In a somewhat surprising turn of events, the Federal Aviation Administration (“FAA”), on April 15, 2022, approved the closure of East Hampton Airport, owned and operated by the Town of East Hampton, Long Island, New York. The airport is scheduled for closing on May 17, 2022. 87 Fed.Reg. 22617. FAA’s acquiescence appears surprising because of its long and strong resistance to the closure of airports in general. See, e.g., City of Santa Monica v. Federal Aviation Administration, 631 F.3d 550 (D.C. Cir. 2011). The Town plans to convert the currently public use airport into a new, publicly owned, private use facility.
A November 2020 letter from the FAA to the Town detailed four options to obtain local control of the airport: continued operation as a public use airport, negotiations of an agreement for mandatory restrictions on aircraft operators, permanent closure of the airport, or closure and subsequent reopening of a new, private use airport. A fifth option emerged in subsequent discussions between the Town and the FAA to transition the airport from public to private use without closure.
Reopening the airport under what the FAA calls a “prior permission required” model, the Town will be able to impose and enforce restrictions limiting air traffic and noise. Under this model, the Town could prohibit certain aircraft, or certain commercial or private users, impose noise limits; and restrict takeoffs and landings at certain times of the day. In determining which aircraft could use the airport, the Town could also take into account certain environmental factors. Electric aircraft might be favored, for example, over those that use leaded aviation fuel. As the prior permission classification applies, those who wish to use the airport will first need clearance from the Town, and that permission could be granted, revised, or withdrawn. Should the restrictions allowed under this model not meet community needs, the Town could still opt to close the airport entirely.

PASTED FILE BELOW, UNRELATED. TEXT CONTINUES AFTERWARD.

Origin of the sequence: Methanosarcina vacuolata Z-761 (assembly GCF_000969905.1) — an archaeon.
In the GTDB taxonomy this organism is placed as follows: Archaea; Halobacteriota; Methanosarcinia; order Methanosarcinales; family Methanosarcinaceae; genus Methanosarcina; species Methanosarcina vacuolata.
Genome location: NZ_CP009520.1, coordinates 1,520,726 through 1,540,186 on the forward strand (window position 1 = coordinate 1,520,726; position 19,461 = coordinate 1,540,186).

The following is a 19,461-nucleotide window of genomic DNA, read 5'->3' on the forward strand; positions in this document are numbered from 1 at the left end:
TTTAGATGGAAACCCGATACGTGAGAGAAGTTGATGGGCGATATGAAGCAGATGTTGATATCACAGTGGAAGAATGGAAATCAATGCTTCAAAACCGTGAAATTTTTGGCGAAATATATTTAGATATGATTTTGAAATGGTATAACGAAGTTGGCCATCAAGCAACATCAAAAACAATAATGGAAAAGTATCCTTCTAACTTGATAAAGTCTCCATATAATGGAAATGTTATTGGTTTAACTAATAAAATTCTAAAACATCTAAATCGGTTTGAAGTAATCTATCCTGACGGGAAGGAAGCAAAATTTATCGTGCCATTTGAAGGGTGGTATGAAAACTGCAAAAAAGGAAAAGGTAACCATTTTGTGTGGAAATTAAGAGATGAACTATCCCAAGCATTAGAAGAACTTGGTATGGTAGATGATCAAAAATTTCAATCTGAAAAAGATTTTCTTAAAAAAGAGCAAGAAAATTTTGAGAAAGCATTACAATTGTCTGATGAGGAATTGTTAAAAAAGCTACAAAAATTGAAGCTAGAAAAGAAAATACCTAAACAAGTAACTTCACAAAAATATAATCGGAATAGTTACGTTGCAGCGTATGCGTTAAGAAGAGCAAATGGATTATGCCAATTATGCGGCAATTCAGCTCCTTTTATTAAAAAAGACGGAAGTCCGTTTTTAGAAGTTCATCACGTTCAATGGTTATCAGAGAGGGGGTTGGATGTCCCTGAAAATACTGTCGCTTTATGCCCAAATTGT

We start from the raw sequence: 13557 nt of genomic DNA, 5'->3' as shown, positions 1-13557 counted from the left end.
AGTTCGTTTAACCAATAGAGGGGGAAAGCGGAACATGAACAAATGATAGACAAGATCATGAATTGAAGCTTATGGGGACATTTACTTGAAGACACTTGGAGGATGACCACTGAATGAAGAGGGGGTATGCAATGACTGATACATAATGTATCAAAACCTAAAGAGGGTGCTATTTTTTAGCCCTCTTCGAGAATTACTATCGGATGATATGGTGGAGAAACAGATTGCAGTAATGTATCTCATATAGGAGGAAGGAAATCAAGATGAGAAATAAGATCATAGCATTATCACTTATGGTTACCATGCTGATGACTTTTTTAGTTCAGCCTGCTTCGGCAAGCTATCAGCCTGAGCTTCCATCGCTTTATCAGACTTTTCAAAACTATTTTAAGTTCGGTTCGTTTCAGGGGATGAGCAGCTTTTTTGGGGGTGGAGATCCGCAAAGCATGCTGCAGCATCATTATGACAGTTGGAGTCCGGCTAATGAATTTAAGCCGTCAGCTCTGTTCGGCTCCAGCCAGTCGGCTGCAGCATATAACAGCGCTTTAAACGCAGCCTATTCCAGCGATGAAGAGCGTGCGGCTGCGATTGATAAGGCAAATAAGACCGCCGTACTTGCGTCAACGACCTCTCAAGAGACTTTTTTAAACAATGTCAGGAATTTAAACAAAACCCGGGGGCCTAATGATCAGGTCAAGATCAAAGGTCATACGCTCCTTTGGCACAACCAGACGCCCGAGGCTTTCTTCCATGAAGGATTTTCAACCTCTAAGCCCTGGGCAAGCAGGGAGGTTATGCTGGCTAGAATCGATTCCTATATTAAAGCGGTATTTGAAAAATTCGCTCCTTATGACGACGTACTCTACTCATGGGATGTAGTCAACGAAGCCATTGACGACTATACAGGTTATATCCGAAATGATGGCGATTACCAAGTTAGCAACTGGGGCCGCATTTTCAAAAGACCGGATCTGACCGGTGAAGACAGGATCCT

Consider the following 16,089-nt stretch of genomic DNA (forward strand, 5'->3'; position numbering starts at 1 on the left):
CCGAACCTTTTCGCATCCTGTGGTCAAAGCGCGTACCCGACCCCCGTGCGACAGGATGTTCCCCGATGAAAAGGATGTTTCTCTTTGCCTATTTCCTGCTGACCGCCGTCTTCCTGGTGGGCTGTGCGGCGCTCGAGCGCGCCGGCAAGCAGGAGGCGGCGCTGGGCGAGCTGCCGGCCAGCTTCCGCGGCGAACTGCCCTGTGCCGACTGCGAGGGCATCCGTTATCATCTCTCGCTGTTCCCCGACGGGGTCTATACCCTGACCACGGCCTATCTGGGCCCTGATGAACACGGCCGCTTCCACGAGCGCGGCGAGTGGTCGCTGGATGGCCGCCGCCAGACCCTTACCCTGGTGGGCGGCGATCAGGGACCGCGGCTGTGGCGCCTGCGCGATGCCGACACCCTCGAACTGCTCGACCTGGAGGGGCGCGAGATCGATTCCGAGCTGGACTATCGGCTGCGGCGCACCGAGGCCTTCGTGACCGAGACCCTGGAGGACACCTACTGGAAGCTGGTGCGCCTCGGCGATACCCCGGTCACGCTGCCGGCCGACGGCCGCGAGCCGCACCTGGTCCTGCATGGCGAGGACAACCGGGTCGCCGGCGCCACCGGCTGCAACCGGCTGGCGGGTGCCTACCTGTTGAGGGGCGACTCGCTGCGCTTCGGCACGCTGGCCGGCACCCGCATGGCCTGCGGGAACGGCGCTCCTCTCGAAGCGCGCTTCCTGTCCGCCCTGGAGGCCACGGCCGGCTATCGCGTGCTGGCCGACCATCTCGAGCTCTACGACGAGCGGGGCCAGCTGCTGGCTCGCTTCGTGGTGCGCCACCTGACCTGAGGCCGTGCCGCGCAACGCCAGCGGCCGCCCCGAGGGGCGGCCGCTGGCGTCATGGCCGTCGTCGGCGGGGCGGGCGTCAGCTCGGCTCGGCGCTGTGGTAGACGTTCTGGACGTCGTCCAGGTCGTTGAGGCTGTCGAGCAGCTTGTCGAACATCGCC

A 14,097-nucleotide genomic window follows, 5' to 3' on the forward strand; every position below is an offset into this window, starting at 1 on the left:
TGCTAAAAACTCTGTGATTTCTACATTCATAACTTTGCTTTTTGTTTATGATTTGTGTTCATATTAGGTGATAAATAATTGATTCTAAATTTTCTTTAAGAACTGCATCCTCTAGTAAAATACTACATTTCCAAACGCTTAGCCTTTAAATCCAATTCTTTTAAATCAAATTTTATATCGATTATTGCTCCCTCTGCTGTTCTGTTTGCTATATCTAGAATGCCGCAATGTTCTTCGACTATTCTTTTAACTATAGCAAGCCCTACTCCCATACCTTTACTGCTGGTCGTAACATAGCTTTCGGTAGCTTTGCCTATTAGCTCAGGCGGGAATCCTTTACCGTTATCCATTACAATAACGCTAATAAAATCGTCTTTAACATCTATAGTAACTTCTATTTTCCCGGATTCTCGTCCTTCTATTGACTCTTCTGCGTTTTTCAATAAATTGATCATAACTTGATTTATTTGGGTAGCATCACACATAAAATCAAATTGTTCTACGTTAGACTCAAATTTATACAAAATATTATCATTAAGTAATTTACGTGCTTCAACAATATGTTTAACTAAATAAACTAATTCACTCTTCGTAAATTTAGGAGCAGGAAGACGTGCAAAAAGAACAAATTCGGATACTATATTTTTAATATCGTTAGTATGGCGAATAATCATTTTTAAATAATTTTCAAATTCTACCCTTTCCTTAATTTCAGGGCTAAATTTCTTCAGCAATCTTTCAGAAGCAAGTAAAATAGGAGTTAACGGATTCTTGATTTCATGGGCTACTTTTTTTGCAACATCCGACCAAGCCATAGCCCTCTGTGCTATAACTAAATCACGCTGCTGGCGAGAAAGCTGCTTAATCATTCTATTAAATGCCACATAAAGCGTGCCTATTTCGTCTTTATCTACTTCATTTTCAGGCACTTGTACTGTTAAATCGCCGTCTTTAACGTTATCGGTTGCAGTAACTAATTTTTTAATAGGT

Both the process and the result sound interesting and hopeful to noise impacted communities. But don’t jump to any conclusions.
The FAA only granted its permission because the term of the applicable “grant assurances,” contractual obligations incurred by the Town upon taking federal funds for airport improvements, had expired. 39 “grant assurances” obligate the receipt of federal funds, and require that an airport receiving such funds remain open for a minimum period of 20 years. FAA Order 5190.6B, § 4.3, p. 4-2. The exceptions include, but are not limited to, the prohibition on the grant of “exclusive rights” to use the airport to a single aeronautical provider to the exclusion of all others. See, e.g., 49 U.S.C. § 47133.
The reality is that most airports do not decline to accept federal funding for improvements for a period as long as 20 years. If additional federal funding is accepted, the terms of the grant assurances are renewed and run for another 20 years. As long as the term of the relevant grant assurances is still pending, the FAA will not permit, let alone endorse the closure of an airport without significant controversy.